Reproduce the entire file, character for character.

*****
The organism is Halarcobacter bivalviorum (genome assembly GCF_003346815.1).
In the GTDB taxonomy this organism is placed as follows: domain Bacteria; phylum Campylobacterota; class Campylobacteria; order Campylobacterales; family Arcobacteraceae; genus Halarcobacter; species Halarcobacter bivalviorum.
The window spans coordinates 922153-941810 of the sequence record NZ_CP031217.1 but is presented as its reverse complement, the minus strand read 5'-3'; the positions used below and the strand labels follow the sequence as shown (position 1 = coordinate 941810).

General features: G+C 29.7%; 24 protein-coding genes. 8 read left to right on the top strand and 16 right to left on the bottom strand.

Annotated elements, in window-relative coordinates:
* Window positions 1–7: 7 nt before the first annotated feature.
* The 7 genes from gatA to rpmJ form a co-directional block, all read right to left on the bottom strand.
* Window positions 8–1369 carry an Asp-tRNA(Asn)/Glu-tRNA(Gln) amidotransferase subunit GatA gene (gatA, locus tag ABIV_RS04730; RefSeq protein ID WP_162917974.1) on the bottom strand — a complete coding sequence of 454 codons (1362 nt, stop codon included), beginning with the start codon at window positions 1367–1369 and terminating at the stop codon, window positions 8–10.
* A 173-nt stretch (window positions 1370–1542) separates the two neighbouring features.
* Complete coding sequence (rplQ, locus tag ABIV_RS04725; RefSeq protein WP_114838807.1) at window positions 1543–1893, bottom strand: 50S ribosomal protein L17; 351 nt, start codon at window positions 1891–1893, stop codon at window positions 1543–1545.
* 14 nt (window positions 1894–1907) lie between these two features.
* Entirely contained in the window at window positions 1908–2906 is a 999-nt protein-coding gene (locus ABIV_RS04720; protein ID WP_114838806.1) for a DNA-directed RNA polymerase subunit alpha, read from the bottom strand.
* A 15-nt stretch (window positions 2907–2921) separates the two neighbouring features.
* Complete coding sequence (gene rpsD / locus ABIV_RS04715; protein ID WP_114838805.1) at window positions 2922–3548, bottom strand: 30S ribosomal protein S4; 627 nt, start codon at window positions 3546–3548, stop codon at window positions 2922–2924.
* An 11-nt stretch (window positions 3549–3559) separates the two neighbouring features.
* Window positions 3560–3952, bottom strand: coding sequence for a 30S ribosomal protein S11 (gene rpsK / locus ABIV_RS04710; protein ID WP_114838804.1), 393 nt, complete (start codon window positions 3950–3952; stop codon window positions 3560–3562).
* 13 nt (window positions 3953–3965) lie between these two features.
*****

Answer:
The organism is Halarcobacter bivalviorum (genome assembly GCF_003346815.1).
In the GTDB taxonomy this organism is placed as follows: domain Bacteria; phylum Campylobacterota; class Campylobacteria; order Campylobacterales; family Arcobacteraceae; genus Halarcobacter; species Halarcobacter bivalviorum.
The window spans coordinates 922153-941810 of the sequence record NZ_CP031217.1 but is presented as its reverse complement, the minus strand read 5'-3'; the positions used below and the strand labels follow the sequence as shown (position 1 = coordinate 941810).

General features: G+C 29.7%; 24 protein-coding genes. 8 read left to right on the top strand and 16 right to left on the bottom strand.

Annotated elements, in window-relative coordinates:
* Window positions 1–7: 7 nt before the first annotated feature.
* The 7 genes from gatA to rpmJ form a co-directional block, all read right to left on the bottom strand.
* Window positions 8–1369 carry an Asp-tRNA(Asn)/Glu-tRNA(Gln) amidotransferase subunit GatA gene (gatA, locus tag ABIV_RS04730; RefSeq protein ID WP_162917974.1) on the bottom strand — a complete coding sequence of 454 codons (1362 nt, stop codon included), beginning with the start codon at window positions 1367–1369 and terminating at the stop codon, window positions 8–10.
* A 173-nt stretch (window positions 1370–1542) separates the two neighbouring features.
* Complete coding sequence (rplQ, locus tag ABIV_RS04725; RefSeq protein WP_114838807.1) at window positions 1543–1893, bottom strand: 50S ribosomal protein L17; 351 nt, start codon at window positions 1891–1893, stop codon at window positions 1543–1545.
* 14 nt (window positions 1894–1907) lie between these two features.
* Entirely contained in the window at window positions 1908–2906 is a 999-nt protein-coding gene (locus ABIV_RS04720; protein ID WP_114838806.1) for a DNA-directed RNA polymerase subunit alpha, read from the bottom strand.
* A 15-nt stretch (window positions 2907–2921) separates the two neighbouring features.
* Complete coding sequence (gene rpsD / locus ABIV_RS04715; protein ID WP_114838805.1) at window positions 2922–3548, bottom strand: 30S ribosomal protein S4; 627 nt, start codon at window positions 3546–3548, stop codon at window positions 2922–2924.
* An 11-nt stretch (window positions 3549–3559) separates the two neighbouring features.
* Window positions 3560–3952, bottom strand: coding sequence for a 30S ribosomal protein S11 (gene rpsK / locus ABIV_RS04710; protein ID WP_114838804.1), 393 nt, complete (start codon window positions 3950–3952; stop codon window positions 3560–3562).
* 13 nt (window positions 3953–3965) lie between these two features.